Friday, July 23, 2010

Messaging Basics - Reliability

There does generally seem to be confusion amongst users about how reliable messaging works, so  I thought it would be worth going through some messaging basics again. Firstly, assume you use a hub and spoke architecture, with a broker(s) in the middle to provide location transparency and handle load for you. There are going to be a number of network hops between your Message Producer and Message Consumer:

Everything is asynchronous, we have location transparency, everything is very, very fast. But, it isn't reliable. If you care about message delivery you have to think about where things may go wrong, and even though the odds are in your favour that your messaging application will work 99.99% of the time, its always the time that it fails that you should design for.  The questions you need to think about are:

  • what happens if the broker runs out of resource (memory/sockets/disk space)?
  • what happens if my clients loose network connectivity?
  • What happens if the hard disks crash on the broker's machine
  • what happens in a power outage ?
  • etc, etc.

Depending on the size of the message and the quality of the network, a  good producer can send tens of messages per millisecond - and it can take sometime (seconds or longer) before your producer realizes there's a problem - your producer client could have just lost thousands of messages and your application wouldn't even know about till its too late. So unless you have smarts built into the client to handle failure conditions (like ActiveMQ does), using asynchronous message publish to a broker isn't always the best thing to do. Its for this reason that the majority of message queue systems support a synchronous publish to the broker, so they can detect failure and resend the message. If you look at JMS, beanstalkd,Gearman, MQTT or STOMP synchronous publish to the broker is on by default. Its a sad fact that AMQP hasn't supported this basic messaging construct before 1.0 of the specification, where at least its optional. Its for this reason the ActiveMQ has not adopted AMQP till this point - you cannot have a JMS compliant product without synchronous message publish.  JMS is rightly strict about how the semantics work  - in that a receipt would not be returned to the publisher until the message has been received by the store and securely written to storage if its persistent - i.e. guaranteed delivery:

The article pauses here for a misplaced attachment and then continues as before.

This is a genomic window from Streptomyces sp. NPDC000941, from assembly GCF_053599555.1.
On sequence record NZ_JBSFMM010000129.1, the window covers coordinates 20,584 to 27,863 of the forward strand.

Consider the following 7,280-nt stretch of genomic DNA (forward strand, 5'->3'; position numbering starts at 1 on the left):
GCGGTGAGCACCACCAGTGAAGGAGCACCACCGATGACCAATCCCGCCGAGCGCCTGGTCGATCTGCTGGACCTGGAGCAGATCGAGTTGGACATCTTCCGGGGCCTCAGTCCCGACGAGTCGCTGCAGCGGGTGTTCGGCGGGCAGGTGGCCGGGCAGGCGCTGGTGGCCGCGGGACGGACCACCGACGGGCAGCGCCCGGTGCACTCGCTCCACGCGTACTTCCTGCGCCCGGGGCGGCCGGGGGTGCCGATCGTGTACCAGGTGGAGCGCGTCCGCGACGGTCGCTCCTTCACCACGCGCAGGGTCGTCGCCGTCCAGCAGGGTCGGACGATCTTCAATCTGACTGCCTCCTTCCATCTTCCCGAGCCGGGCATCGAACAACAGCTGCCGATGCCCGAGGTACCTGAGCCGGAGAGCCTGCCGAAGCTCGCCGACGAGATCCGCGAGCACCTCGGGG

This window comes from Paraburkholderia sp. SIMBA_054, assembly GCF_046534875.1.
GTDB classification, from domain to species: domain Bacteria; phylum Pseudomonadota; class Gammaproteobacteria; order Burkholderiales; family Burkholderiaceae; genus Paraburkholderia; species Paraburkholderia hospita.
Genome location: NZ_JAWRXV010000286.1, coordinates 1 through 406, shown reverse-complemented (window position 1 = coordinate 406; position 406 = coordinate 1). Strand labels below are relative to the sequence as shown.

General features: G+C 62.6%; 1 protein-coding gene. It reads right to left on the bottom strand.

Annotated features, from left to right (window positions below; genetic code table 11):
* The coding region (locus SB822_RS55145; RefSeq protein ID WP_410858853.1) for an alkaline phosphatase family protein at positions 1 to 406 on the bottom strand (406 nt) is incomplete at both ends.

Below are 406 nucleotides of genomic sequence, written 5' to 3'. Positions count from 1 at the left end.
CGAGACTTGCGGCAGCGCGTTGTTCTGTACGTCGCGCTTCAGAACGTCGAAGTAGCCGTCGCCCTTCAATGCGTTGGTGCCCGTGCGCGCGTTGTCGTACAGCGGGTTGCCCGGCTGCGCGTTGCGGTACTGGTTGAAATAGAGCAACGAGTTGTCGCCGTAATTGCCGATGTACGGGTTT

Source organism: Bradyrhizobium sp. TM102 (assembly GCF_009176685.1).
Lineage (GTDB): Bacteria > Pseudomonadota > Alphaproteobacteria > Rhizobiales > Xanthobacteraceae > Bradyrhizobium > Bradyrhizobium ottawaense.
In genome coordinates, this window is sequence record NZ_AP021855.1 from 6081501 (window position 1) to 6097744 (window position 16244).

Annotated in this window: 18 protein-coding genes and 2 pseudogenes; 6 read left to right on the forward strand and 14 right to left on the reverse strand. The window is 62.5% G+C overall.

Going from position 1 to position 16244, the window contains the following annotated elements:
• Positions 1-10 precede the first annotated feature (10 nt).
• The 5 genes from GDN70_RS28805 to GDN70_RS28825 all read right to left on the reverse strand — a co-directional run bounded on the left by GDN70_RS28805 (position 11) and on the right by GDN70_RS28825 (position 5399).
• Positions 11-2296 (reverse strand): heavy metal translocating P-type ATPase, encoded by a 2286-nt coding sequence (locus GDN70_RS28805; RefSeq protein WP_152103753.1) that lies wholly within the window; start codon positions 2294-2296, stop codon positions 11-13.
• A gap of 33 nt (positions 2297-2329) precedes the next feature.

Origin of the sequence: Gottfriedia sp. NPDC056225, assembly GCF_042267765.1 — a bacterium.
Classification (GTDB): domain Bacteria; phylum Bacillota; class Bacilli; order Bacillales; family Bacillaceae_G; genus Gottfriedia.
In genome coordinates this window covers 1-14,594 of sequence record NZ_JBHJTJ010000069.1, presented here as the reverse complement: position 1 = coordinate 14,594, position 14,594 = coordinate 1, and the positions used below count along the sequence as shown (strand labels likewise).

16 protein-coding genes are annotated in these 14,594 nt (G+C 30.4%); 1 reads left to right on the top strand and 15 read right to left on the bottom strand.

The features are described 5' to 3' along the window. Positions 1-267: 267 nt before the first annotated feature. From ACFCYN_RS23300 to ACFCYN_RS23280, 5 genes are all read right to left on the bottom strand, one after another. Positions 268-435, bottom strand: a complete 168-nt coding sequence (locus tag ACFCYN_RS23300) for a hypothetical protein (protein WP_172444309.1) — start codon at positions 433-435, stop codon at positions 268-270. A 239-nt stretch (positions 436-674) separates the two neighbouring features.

For performance, you could cache messages, and write them to disk lazily if they haven't been consumed, however the very real downside is that the broker could disappear before the message has been stored. Your application publisher would believe the message was delivered, but this wouldn't actually be true if the broker disappeared.
BTW - some people confuse transactions with guaranteed delivery - for messaging, transactions should be used for logically grouping messages together. If you use JMS, never use a transaction to send a single message - its unnecessary.

I'm going to be talking about reliability and performance at an upcoming FuseSource Webinar next week - drop by if you have the time ;)

    8 comments:

    alexis said...

    Rob,